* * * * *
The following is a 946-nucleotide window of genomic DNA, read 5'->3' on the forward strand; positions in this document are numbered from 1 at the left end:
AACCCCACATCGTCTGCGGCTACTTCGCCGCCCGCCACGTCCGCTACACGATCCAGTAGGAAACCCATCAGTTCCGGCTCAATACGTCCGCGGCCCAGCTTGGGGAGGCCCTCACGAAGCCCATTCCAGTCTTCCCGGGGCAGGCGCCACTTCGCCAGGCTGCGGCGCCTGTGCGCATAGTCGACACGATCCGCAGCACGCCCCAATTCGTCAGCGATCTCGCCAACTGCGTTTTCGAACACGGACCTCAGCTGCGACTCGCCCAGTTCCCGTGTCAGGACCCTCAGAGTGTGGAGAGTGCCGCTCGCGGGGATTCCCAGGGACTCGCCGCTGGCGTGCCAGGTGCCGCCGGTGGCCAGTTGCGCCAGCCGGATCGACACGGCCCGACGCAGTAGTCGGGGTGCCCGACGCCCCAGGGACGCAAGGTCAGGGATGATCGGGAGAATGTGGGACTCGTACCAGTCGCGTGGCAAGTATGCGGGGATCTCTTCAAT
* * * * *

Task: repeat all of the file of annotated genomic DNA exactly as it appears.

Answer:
The following is a 946-nucleotide window of genomic DNA, read 5'->3' on the forward strand; positions in this document are numbered from 1 at the left end:
AACCCCACATCGTCTGCGGCTACTTCGCCGCCCGCCACGTCCGCTACACGATCCAGTAGGAAACCCATCAGTTCCGGCTCAATACGTCCGCGGCCCAGCTTGGGGAGGCCCTCACGAAGCCCATTCCAGTCTTCCCGGGGCAGGCGCCACTTCGCCAGGCTGCGGCGCCTGTGCGCATAGTCGACACGATCCGCAGCACGCCCCAATTCGTCAGCGATCTCGCCAACTGCGTTTTCGAACACGGACCTCAGCTGCGACTCGCCCAGTTCCCGTGTCAGGACCCTCAGAGTGTGGAGAGTGCCGCTCGCGGGGATTCCCAGGGACTCGCCGCTGGCGTGCCAGGTGCCGCCGGTGGCCAGTTGCGCCAGCCGGATCGACACGGCCCGACGCAGTAGTCGGGGTGCCCGACGCCCCAGGGACGCAAGGTCAGGGATGATCGGGAGAATGTGGGACTCGTACCAGTCGCGTGGCAAGTATGCGGGGATCTCTTCAAT